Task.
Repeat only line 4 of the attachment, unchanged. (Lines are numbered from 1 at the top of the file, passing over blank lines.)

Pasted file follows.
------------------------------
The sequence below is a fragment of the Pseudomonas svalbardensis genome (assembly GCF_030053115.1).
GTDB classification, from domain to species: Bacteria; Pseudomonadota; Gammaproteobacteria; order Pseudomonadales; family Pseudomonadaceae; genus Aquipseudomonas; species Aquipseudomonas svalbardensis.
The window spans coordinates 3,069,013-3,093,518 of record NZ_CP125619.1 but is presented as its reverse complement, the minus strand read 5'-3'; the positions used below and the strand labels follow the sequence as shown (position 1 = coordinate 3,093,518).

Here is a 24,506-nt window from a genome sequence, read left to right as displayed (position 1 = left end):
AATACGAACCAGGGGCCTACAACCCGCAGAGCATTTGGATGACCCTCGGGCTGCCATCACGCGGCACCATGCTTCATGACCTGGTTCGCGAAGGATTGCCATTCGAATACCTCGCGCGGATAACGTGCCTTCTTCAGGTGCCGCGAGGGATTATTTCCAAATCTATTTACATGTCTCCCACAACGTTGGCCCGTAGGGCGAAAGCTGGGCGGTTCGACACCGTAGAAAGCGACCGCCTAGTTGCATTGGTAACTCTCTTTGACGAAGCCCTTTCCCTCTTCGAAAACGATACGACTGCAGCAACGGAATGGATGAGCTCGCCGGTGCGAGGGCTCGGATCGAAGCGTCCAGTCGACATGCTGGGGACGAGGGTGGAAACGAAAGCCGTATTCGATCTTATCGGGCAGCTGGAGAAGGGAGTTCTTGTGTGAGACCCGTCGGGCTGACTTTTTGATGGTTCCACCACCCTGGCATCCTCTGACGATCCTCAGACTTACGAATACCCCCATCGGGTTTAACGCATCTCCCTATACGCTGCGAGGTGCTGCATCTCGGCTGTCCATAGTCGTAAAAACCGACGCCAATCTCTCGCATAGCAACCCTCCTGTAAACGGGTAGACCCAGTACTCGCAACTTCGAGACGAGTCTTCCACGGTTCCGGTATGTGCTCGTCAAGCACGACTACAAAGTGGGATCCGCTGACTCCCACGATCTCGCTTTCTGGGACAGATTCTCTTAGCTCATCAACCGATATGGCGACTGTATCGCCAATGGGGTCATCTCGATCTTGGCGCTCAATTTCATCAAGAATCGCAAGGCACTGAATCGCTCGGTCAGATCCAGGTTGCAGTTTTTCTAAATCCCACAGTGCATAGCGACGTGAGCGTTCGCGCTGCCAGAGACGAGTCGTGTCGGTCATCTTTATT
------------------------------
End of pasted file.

Here is a 24,506-nt window from a genome sequence, read left to right as displayed (position 1 = left end):